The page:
Distinctive yellow tendrils often referred to as cirrhi can be seen extruding from the bark during periods of heavy rainfall. Small fruiting bodies called perithecia also appear on the tree, expelling spores once they mature in fall. The spores are released once the perithecia become sufficiently moist. The fungus spreads to other nearby trees as the spores are disseminated by the wind. It may also be conveyed to other trees by animals and insects that have made contact with cankers.
The disappearance of American chestnut has had a devastating economic and social impact on the regions where it was once found. It eliminated chestnut wood from the market for decades. The reddish-brown wood had many desirable attributes. It was lightweight, soft, easy to split, and resistant to decay. This made it useful for various purposes. For three centuries, people living near the Appalachian Mountains used American chestnut wood to construct barns, cabins, furniture, and caskets. They also used it to manufacture poles, posts, piling, railroad ties, and split-rail fences. The fruit of American chestnut was an important cash crop; it was typically collected in bushels and sold to nearby towns.
Efforts to save the American chestnut population began in 1930. When the blight was first discovered, local and state governments commissioned the removal of infected trees to control the disease. This proved to be an ineffectual solution. Scientists then set out to introduce a hypovirus imported from Italy and France into the chestnut blight fungus. The trees infected with the hypovirus responded immediately, sealing over the cankered areas. But there was one major caveat: the hypovirus was so efficient, it was unable to spread from one tree to another. As such, only those chestnuts treated with the hypovirus recovered.
In the interim, a group comprised of the American Chestnut Foundation, the Wisconsin Department of Natural Resources, the USDA Forest Service, West Virginia University, Michigan State University, and Cornell University gathered to fund a program dedicated to restoring the American chestnut. The research they have conducted has helped scientists develop a more comprehensive understanding of the disease, and how it may be combated.
Hybrid Chestnut Trees
Surviving chestnut trees have been selected for breeding programs, notably by the American Chestnut Foundation. The intention of these breeding programs is to replenish American chestnut populations by introducing blight-resistant chestnuts to their original forest range. Resistant species, particularly Japanese chestnut, Chinese chestnut, Seguin’s chestnut, and Henry’s chestnut, are being hybridized with American chestnut to create new disease-resistant species. Chinese chestnuts vary considerably in their resistance to blight; some individuals are susceptible, while others are essentially immune to the disease. Environmental stressors may reduce a tree’s resistance to blight. At higher elevations in areas exposed to harsh weather, and extreme temperatures, normally resistant Oriental chestnuts can be weakened, or killed by blight.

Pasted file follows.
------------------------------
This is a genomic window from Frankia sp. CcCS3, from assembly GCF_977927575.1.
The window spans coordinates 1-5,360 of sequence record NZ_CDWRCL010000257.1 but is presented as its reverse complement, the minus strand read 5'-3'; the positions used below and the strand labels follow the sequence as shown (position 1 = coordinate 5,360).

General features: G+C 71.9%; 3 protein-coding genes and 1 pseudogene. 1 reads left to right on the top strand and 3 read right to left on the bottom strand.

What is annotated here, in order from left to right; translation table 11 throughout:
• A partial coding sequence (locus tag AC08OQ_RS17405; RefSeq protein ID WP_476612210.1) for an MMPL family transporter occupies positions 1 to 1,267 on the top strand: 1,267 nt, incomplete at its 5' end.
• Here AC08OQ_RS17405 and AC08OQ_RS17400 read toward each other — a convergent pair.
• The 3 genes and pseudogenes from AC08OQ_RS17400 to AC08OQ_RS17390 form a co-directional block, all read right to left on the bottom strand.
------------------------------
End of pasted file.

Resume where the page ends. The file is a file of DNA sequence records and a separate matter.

The Forest Health Initiative, along with contributions from the New York College of Environmental Science and Forestry, Penn State, the University of George, and the US Forest Service, is currently attempting to use modern breeding techniques, and genetic engineering to create disease resistant tree strains. Their strategy is to select blight-resistant genes during back-crossing, while preserving the traits inherent to the American chestnut. The newly bred hybrid chestnuts are anticipated to reach the same heights as the American chestnut. Mature chestnuts often grew up to 100 feet tall, with a spread of fifty feet.
Transgenic Blight-Resistant Chestnut Trees
At the New York College of Environmental Science and Forestry, plant pathologists William Powell and Charles Maynard have developed blight resistant American chestnuts. Full resistance was attained by introducing a wheat gene coding for the enzyme oxalate oxidase into the American chestnut genome. The enzyme converts the oxalic acid secreted by the blight into carbon dioxide and hydrogen peroxide. Transgenic trees produced through this method have been shown to exhibit blight resistance equal to, or surpassing that of the Chinese chestnut. The New York Botanical Garden has planted several of the transgenic trees for public display.
Photograph courtesy of Claudette Hoffman.